This morning, I checked my phone to find a flurry of excited Facebook posts about TIME Magazine’s Person of the Year, the #MeToo movement against sexual harassment and assault. The magazine featured a group of women and men crucial to the movement, whom it dubbed “The Silence Breakers.”
While many have pointed out that the cover problematically does not feature the woman of color, Tarana Burke, who started the #MeToo movement a decade ago (though she is featured within the pages), the issue serves as a testament to an important cultural shift. For the first time in history, survivors are coming forward and sharing their experiences with sexual violence—and the public is listening and believing.
Many of these survivors—a group that includes hourly workers, reporters, and celebrities—have chosen to share their stories with the world in a prominent issue by a major publication. Featured on the issue’s cover are strawberry picker Isabel Pascual, lobbyist Adama Iwu, former Uber engineer Susan Fowler, actress Ashley Judd, and pop star Taylor Swift. These survivors are outspoken. They are fearless. They are inspiring.
We already know that there is a proven link between sexual violence and eating disorders. According to RAINN, 1 in 6 American women and 1 in 33 American men have been victims of attempted or completed rape in their lifetimes. Additionally, sexual trauma may serve as a catalyst for developing an eating disorder. Trauma expert Timothy Brewerton reported that women who report sexual trauma exhibit higher rates of both PTSD and eating disorders.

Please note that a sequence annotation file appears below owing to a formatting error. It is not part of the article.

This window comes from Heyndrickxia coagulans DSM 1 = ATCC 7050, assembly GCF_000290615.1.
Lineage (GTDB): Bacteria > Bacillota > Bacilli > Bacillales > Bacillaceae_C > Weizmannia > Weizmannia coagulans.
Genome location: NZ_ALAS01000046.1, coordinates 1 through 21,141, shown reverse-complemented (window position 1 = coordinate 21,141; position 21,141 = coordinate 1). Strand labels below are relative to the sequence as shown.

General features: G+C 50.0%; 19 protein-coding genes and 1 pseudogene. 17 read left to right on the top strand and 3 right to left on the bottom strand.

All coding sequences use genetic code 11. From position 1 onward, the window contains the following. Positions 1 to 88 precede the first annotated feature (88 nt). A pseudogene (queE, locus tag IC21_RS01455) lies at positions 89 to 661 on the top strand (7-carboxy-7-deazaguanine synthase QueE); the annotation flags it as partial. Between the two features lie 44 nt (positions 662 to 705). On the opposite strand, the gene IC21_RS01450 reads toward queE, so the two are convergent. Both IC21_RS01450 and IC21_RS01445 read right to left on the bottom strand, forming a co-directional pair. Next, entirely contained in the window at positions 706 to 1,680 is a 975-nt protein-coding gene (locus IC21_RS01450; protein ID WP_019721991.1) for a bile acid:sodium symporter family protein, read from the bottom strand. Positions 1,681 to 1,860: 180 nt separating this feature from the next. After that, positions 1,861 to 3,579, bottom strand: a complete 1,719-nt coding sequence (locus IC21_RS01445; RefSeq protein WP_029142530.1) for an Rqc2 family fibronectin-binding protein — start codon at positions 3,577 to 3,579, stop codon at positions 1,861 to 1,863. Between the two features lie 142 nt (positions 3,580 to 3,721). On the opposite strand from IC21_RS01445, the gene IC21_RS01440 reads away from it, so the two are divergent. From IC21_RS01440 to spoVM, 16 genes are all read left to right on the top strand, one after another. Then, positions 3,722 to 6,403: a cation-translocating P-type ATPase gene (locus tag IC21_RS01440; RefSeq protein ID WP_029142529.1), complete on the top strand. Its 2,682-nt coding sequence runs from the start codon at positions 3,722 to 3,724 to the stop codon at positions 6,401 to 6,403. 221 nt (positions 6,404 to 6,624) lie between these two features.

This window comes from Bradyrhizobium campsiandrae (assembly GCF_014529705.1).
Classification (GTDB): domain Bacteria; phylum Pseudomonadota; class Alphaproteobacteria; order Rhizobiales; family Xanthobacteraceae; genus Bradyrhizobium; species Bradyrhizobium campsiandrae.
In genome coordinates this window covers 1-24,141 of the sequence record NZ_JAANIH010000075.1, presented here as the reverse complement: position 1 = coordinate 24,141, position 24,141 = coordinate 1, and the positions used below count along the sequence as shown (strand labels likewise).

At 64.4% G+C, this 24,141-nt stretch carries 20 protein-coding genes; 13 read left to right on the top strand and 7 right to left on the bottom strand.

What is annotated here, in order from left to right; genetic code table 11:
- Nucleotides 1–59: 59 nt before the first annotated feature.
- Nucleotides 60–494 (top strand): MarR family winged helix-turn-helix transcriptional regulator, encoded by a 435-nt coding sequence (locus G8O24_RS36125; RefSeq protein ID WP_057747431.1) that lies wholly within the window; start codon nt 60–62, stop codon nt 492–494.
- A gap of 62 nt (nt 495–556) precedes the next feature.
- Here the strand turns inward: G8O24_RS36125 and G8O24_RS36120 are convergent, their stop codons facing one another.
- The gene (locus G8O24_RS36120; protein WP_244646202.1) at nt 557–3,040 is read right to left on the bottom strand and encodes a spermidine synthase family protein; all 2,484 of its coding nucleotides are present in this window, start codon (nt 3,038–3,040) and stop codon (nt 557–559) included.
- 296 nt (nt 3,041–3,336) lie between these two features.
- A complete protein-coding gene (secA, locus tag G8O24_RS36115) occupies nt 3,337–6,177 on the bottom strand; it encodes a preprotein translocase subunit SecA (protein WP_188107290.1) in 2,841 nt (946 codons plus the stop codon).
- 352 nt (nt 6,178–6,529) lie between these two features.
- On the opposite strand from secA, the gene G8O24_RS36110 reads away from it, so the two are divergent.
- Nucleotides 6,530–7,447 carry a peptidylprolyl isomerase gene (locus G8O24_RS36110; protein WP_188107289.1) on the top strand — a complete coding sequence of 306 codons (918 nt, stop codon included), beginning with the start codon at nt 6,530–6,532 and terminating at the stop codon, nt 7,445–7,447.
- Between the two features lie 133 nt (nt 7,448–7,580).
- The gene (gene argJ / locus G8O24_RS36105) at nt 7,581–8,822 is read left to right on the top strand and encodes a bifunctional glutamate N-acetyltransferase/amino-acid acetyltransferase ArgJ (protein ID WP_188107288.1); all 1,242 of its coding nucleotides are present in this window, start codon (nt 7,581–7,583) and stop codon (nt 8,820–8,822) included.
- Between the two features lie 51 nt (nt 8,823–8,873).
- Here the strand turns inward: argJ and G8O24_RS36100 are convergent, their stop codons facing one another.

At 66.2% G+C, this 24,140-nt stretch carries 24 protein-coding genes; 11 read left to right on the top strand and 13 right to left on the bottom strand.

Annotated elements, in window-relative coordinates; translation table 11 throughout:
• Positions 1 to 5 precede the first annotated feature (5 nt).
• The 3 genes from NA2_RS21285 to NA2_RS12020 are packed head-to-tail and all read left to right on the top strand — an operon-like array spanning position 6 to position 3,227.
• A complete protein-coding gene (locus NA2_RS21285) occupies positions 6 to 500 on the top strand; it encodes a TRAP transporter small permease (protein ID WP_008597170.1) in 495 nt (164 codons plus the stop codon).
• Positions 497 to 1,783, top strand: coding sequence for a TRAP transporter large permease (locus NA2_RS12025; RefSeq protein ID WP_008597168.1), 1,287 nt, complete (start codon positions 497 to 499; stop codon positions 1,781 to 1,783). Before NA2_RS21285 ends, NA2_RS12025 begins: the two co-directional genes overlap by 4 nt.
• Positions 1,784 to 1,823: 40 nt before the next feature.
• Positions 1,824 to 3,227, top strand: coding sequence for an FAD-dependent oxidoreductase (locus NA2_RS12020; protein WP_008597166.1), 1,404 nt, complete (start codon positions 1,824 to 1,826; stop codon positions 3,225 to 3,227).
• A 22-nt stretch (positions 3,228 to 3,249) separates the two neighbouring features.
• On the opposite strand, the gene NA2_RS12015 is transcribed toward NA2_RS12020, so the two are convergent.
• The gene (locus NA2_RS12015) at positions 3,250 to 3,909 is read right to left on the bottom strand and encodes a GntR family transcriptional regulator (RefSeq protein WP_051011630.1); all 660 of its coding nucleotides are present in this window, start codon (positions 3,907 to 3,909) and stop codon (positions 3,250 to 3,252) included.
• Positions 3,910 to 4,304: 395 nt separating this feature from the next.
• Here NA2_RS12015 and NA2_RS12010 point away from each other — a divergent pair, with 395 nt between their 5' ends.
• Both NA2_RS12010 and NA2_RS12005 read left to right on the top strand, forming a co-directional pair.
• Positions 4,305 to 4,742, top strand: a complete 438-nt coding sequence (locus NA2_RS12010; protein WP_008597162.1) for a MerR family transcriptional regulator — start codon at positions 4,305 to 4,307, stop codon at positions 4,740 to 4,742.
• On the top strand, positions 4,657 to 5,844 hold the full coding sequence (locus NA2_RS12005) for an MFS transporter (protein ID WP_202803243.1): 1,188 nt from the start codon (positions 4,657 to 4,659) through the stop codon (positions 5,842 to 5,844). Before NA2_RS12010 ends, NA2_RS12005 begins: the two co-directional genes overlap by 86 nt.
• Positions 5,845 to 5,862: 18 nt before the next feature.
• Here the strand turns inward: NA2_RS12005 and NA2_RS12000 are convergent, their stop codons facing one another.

We cannot remain silent as so many of us suffer.
I hope that “The Silence Breakers” will inspire you to be outspoken about the things you care about, including eating disorders. Although 30 million people will struggle with an eating disorder at some point in their lives, there continue to be a number of misconceptions surrounding these deadly mental illnesses in a culture that remains fixated on size, weight, and calories.
The #MeToo movement went viral because so many of us cared enough to take action. To say “no more.”
Whether you share an article, take the time to educate yourself and others, engage in activism, or support a loved one who is struggling, your voice can make a difference. It may even start a movement.
Diana Denza is a Fordham University graduate and queer feminist. She works as NEDA’s senior communications associate.